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from issue no. 01 - 2008

That April 18

None of us survivors of that April 18 1948 can forget the tension of an election day that could mark the strengthening of the democratic regime, but also witness a very dangerous international stumble

Giulio Andreotti

Giulio Andreotti with Alcide De Gasperi during a government sitting in 1948

Giulio Andreotti with Alcide De Gasperi during a government sitting in 1948

None of us survivors of that April 18 1948 can forget the tension of an election day that could mark the strengthening of the democratic regime, but also witness a very dangerous international stumble.
The Church, on the precise urging of Pius XII, had ranged itself openly through the activism of the Civic Committees, organized by Luigi Gedda. It was not an encroachment, because in the countries of the East, where the Communists had won, slaughterous Soviet domination had followed.
To Togliatti and Nenni, who denied the existence of the danger in Italy, it was easy to answer that the Russian dominion had not been wanted and that their fellow leftists in the satellite countries had been ruthlessly suppressed.
Afterwards the diplomatic correspondences became public and one learned that the Russian embassy in Rome thought victory for the “comrades” was a sure thing, stressing the advantage of the Togliatti-Nenni axis.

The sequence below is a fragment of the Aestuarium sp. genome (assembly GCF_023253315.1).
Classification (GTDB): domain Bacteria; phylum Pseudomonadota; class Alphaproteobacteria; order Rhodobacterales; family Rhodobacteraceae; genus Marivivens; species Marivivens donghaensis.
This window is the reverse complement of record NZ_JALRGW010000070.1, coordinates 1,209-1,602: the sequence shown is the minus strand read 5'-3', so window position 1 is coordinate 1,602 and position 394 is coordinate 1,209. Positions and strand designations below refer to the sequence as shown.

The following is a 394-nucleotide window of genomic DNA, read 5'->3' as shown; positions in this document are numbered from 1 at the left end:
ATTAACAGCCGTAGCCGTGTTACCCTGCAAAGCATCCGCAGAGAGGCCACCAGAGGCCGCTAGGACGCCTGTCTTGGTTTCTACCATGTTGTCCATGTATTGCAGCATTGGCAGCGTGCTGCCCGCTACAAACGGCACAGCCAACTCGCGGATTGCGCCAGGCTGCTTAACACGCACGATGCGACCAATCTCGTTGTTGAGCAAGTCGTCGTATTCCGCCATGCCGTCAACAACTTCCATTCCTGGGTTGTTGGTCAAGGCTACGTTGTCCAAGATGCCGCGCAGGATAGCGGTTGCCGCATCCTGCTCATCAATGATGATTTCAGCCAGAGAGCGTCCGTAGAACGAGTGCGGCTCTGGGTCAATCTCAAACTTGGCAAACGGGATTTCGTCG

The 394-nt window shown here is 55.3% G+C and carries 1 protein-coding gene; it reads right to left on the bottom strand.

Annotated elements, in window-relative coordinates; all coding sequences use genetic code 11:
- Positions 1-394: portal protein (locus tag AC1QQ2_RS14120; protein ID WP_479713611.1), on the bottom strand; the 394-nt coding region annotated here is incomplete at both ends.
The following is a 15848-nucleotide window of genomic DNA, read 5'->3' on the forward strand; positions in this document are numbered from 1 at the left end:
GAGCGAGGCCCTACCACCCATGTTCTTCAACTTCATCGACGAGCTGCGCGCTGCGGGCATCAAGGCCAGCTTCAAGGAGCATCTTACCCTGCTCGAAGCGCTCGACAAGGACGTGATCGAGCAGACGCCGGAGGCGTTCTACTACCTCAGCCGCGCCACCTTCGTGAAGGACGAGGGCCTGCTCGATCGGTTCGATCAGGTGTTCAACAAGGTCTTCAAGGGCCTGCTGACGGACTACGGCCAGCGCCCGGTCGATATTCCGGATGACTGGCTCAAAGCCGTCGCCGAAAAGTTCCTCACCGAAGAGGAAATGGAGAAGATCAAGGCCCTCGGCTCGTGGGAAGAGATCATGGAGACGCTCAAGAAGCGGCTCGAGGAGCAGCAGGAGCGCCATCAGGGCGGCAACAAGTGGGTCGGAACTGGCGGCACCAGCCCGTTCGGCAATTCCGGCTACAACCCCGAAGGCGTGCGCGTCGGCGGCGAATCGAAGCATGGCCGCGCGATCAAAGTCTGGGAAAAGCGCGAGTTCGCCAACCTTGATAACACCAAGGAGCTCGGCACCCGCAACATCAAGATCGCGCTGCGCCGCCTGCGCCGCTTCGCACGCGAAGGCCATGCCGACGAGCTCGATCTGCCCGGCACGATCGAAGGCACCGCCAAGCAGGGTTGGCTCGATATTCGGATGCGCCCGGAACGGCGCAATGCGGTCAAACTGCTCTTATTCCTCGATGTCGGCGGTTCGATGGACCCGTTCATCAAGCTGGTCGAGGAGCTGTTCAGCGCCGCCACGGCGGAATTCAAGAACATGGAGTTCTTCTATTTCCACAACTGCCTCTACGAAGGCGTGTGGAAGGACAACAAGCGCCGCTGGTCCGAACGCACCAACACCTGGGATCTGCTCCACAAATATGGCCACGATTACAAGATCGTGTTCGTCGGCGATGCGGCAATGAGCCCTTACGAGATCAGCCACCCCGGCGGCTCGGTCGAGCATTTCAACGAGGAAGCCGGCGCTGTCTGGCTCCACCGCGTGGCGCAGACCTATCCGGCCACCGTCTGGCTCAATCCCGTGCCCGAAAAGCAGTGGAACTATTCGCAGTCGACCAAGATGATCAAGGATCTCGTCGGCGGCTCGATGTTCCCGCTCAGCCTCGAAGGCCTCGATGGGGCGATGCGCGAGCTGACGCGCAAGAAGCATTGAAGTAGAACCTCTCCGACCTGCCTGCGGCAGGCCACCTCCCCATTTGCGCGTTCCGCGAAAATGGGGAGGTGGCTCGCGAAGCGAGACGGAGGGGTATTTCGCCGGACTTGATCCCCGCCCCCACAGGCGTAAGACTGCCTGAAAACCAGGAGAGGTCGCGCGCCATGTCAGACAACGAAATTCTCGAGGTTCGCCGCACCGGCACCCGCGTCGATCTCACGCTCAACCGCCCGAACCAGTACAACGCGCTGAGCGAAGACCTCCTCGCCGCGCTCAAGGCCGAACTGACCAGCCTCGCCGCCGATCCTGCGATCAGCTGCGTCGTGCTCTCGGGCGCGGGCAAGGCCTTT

Polling was formidably high. Our young activists had organized transport for the sick and invalid; while the representatives of our candidates made sure that the bulletins could not be altered.
Two years earlier, in the elections for the Constituent Assembly I had come out among the winners, but preceded by more famous Christian Democrat candidates or ones with more backing (Paolo Bonomi for example of the farmers’ association). In May 1947 De Gasperi had appointed me Undersecretary to the Presidency and now I was number two on the list, second obviously to the president.
During the campaign I had come across liking and warmth, but I never thought that I would gather so many votes at the urns. I received 169,476 preferential votes and began a parliamentary career that saw me uninterruptedly in the Chamber up to June 1991 when Cossiga named me life senator. And... life goes on. Last 14 January I celebrated my birthday three times: in the morning in the embassy in Cairo, in the afternoon in flight and in the evening home with Livia, children and grandchildren.
To understand the atmosphere of that 1948, I remember that some families from Milan and Rome had gone straight to Switzerland after voting and awaited the results of the election there, ready to stay if the Popular Front won.
Our success – apart from the highly organized deployment mentioned – was due to the electoral program, strongly reformist (beginning with a bold social platform in the countryside and the Fund for Southern Italy).
We kept our promises and the year witnessed agrarian reform and measures for the development of Southern Italy and the poor areas of the Center-north.